USCIRF Annual Report 2009 - The Commission's Watch List: Turkey
|Publisher||United States Commission on International Religious Freedom|
|Publication Date||1 May 2009|
|Cite as||United States Commission on International Religious Freedom, USCIRF Annual Report 2009 - The Commission's Watch List: Turkey, 1 May 2009, available at: http://www.refworld.org/docid/4a4f27293c.html [accessed 25 May 2016]|
|Disclaimer||This is not a UNHCR publication. UNHCR is not responsible for, nor does it necessarily endorse, its content. Any views expressed are solely those of the author or publisher and do not necessarily reflect those of UNHCR, the United Nations or its Member States.|
Turkey has a democratic government and a strong tradition of "secularism," defined in that country as the exclusion of religion from public life. Turkey's active civil society, media, and political parties influence the climate for religious freedom as part of that country's continuing debate about the appropriate role of religion in society. Nevertheless, the Turkish state's interpretation of secularism has resulted in religious freedom violations for many of Turkey's citizens, including members of majority and, especially, for minority religious communities. According to the State Department's 2008 religious freedom report, the government of Turkey "generally respected religious freedom in practice; however, the government imposes limitations on Islamic and other religious groups and significant restrictions on Islamic religious expression in government offices and state-run institutions, including universities, for the stated reason of preserving the 'secular state.'" In February 2008, the Turkish parliament passed amendments to the constitution removing the longstanding ban on wearing headscarves on university campuses. However, in June, the Constitutional Court held that these amendments violated the secular nature of the Turkish state and were unconstitutional, and the amendments were not implemented. The significant restrictions on religious freedom for religious minority communities, including state policies and actions that effectively deny non-Muslim communities the right to own and maintain property, to train religious clergy, and to offer religious education, have led to the decline – and in some cases virtual disappearance – of some religious minorities on lands they have inhabited for millennia. Because these and other religious freedom problems persist, and the existence of several religious communities in Turkey remains imperiled, the Commission decided this year to place Turkey on its Watch List.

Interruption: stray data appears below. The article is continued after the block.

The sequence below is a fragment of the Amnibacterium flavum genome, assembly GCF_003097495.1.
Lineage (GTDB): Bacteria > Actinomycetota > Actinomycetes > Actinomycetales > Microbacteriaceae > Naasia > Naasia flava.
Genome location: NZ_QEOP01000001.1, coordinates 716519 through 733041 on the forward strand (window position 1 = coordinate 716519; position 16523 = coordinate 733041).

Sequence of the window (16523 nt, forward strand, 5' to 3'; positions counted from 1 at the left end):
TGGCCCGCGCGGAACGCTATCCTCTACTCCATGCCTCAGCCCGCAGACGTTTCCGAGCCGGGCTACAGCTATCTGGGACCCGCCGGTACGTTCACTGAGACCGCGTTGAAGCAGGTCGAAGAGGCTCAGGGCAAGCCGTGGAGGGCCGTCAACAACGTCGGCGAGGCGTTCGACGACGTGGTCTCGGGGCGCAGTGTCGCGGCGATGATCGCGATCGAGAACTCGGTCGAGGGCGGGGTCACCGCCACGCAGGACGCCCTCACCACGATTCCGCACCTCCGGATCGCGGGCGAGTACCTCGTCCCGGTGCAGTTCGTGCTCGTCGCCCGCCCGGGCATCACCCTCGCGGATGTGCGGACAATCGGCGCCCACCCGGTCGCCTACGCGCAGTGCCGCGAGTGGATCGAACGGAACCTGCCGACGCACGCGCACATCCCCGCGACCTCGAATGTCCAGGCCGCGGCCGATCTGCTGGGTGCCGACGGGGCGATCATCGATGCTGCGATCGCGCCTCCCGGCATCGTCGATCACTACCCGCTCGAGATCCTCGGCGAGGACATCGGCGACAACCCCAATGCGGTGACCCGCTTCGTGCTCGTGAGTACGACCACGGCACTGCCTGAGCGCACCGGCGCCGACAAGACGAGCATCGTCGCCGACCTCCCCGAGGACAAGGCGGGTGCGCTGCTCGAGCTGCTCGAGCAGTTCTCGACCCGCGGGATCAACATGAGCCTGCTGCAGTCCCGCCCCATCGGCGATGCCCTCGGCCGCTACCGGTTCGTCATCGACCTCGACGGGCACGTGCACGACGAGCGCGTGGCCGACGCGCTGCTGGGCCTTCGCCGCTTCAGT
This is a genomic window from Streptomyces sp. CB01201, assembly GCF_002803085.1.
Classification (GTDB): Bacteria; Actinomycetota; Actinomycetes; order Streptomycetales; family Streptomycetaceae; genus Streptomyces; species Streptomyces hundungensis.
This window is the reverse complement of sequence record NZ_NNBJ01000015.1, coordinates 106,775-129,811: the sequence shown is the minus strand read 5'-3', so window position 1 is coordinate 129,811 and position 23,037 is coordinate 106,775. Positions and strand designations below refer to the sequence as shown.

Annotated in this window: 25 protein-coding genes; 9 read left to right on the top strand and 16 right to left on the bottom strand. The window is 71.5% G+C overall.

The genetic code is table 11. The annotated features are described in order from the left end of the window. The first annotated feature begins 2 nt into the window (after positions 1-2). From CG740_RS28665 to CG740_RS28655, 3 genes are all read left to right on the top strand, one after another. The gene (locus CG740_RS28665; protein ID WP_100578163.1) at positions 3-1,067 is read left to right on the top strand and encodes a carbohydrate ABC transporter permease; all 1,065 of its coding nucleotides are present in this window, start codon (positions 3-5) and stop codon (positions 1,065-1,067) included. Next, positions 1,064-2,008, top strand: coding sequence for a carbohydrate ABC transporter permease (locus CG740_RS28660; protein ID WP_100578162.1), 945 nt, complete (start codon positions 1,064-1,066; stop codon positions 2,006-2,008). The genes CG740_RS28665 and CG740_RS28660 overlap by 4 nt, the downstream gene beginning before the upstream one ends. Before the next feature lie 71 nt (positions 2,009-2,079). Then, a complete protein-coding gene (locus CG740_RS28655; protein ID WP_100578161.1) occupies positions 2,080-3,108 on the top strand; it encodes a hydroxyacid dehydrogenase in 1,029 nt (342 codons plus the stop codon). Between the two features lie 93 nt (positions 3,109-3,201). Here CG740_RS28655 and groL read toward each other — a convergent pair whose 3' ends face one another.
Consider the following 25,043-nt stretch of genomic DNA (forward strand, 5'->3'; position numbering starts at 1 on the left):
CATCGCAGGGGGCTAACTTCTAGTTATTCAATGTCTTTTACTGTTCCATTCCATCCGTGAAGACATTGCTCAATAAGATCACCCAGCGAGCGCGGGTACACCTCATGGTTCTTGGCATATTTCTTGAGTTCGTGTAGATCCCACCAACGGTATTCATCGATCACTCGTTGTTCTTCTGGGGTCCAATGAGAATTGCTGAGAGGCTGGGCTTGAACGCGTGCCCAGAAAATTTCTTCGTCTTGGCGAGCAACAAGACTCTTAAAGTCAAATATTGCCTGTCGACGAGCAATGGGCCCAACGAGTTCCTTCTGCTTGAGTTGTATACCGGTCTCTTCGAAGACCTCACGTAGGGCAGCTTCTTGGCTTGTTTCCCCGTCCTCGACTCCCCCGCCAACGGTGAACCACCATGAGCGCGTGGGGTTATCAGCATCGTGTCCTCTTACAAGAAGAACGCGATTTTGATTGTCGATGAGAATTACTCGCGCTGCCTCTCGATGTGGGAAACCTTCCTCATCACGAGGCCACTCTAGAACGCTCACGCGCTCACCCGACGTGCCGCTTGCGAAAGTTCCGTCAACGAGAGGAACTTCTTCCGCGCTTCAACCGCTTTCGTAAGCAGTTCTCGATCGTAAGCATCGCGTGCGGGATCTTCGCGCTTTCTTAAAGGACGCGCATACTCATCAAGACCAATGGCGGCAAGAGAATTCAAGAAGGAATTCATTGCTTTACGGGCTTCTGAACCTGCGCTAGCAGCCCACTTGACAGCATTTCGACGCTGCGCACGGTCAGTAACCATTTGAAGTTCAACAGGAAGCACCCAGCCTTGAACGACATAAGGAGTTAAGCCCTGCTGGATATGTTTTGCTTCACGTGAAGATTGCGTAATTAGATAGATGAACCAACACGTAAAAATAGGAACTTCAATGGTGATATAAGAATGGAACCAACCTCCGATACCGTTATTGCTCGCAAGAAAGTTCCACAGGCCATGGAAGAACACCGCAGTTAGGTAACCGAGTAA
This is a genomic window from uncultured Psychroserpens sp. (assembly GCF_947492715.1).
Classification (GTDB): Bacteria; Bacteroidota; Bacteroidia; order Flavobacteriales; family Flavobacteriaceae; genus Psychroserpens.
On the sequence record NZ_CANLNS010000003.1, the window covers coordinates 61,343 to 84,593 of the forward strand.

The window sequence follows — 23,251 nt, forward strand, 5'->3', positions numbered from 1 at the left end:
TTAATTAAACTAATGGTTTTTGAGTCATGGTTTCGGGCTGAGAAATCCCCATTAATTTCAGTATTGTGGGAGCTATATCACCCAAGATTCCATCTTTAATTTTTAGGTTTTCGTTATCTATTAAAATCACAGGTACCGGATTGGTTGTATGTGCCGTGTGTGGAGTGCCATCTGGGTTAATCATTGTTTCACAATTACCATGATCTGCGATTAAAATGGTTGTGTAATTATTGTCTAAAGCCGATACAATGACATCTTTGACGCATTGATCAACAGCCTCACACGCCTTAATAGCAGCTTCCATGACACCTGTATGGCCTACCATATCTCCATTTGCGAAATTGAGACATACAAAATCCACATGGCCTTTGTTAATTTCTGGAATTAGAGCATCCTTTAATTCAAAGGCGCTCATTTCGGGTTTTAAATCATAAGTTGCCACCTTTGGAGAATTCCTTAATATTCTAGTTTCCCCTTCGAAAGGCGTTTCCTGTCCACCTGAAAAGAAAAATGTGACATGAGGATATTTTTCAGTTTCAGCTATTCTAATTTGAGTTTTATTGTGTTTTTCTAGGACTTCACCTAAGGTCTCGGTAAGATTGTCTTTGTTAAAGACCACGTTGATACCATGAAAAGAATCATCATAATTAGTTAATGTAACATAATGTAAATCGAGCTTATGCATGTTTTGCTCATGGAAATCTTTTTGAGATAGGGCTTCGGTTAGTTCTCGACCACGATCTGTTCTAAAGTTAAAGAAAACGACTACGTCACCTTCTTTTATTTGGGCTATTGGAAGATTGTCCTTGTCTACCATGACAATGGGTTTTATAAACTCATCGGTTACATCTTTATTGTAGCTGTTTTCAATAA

In 2001, the European Union (EU) accepted Turkey's bid to join the Union, which encouraged Turkey to undertake a series of reforms. Despite some improvements, however, a late 2008 EU report stated, "Turkey needs to make further efforts to create an environment conducive to full respect for freedom of religion in practice." The Commission traveled to Turkey in November 2006 and met with Turkish government religious affairs officials, as well as parliamentarians and leaders of diverse religious communities and civil society activists. Throughout the Commission's visit, people of almost every religious tradition stated that, despite serious problems regarding the opening, maintaining, and operation of houses of worship, they were free to gather and worship as provided in the country's constitution. Moreover, most groups reported that conditions for religious freedom had improved in the past decade, particularly citing the reforms undertaken during the EU accession process. However, the Commission also learned of significant restrictions on religious freedom, including for the majority Sunni Muslim community, the minority Alevis (usually viewed as a unique sect of Islam), as well as Christian and other minority communities. As will be discussed below, these concerns continue.
Secularism and Political Parties
Turkey's constitution establishes the country as a "secular state," under a policy set by Mustafa Kemal Ataturk, the country's founder and first president. This concept of secularism was built on Ataturk's conviction that religion was the primary cause for the Ottoman Empire's lag in modernization vis à vis Europe. Consequently, Ataturk and Turkey's subsequent political leaders were determined to remove the influence of religion, including expressions of personal belief, from public life in Turkey and to subject religion to state control. As such, the Turkish government's concept of secularism differs from the American version of separation of religion and state, as it reflects state control over any religious activity in the public sphere.